Native American Programs


The purpose of the Social and Economic Development Strategies (SEDS) program is to promote economic and social self-sufficiency for American Indians, Alaska Natives, Native Hawaiians, and Native American Pacific Islanders from American Samoa, Guam, and the Commonwealth of the Northern Mariana Islands. The SEDS program supports the principle that social and economic development are interrelated and essential for the development of thriving Native communities. The Administration for Native Americans (ANA) is interested in supporting community-driven projects designed to grow local economies, increase the capacity of tribal governments, strengthen families, preserve Native cultures, and increase self-sufficiency and community well-being. ANA may use the SEDS program for special initiatives to meet emerging needs in Native communities. Over the past five years, special SEDS initiatives included: Social and Economic Development Strategies for Alaska (SEDS-AK), Native Asset Building Initiative (NABI), Native Youth Initiative for Leadership, Empowerment, and Development (I-LEAD), and Sustainable Employment and Economic Development Strategies Initiative (SEEDS). ANA funding is meant for projects that identify direct, measurable outcomes which will be achieved within the proposed project period.

General information about this opportunity
Last Known Status
Program Number
Federal Agency/Office
Administration For Children and Families, Department of Health and Human Services
Type(s) of Assistance Offered
B - Project Grants
Program Accomplishments
Fiscal Year 2016 It is anticipated that 110 grants will be awarded in FY 16 for the same program areas including the Native Youth Initiative for Leadership, Empowerment and Development( I-LEAD) program. 115 new and continuing grants were awarded in FY 16 for the program areas including Social and Economic Development Strategies (SEDS), Social and Economic Development Strategies – Alaska (SEDS-AK), Sustainable Employment and Economic Development Strategies (SEEDS), Native Asset Building Initiative, and Native Youth Initiative for Leadership, Empowerment and Development (I-LEAD).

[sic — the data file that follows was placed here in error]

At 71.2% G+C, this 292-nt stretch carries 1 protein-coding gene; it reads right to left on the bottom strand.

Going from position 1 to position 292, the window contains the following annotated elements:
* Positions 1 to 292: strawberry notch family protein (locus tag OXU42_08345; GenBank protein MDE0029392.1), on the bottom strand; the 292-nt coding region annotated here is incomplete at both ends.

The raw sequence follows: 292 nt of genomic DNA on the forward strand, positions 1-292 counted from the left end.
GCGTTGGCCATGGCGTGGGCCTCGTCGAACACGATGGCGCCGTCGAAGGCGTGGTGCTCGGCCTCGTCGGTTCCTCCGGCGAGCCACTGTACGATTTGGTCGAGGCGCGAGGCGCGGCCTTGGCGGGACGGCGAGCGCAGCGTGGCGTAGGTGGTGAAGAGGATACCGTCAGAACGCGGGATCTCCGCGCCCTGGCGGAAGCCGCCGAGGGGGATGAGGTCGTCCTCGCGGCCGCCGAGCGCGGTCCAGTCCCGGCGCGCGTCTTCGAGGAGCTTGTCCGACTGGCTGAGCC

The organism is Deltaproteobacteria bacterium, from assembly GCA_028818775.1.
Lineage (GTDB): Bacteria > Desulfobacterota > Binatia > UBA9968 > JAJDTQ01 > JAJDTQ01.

Fiscal Year 2017 It is anticipated that 113 new and continuing grants will be awarded in FY 17 for the program areas including Social and Economic Development Strategies (SEDS), Social and Economic Development Strategies – Alaska (SEDS-AK), Sustainable Employment and Economic Development Strategies (SEEDS), the Native Youth Initiative for Leadership, Empowerment and Development (I-LEAD) program, and Native Asset-Building Initiative (NABI).
Fiscal Year 2018 SEDS: 33 Continuations and 27 New Awards, SEDS-AK: 8 Continuations and 3 New Awards, SEEDS-26 Continuations, ILEAD: 13 Continuations and 11 New Awards, NABI: 4 Continuations
Fiscal Year 2019 It is anticipated that new and continuing grants for FY19 will be awarded for the following: SEDS: 39 Continuations and 25 New Awards, SEDS-AK 4 Continuations and 4 New Awards, SEEDS: 9 Continuations SEEDS, ILEAD: 24 Continuations ILEAD, NABI: 2 Continuations
Fiscal Year 2020 No Current Data Available.
Native American Programs Act of 1974 (NAPA), as amended, Title VIII, Section 803(a), Public Law 102-375, 42 U.S.C. 2991b.
Who is eligible to apply/benefit from this assistance?
Applicant Eligibility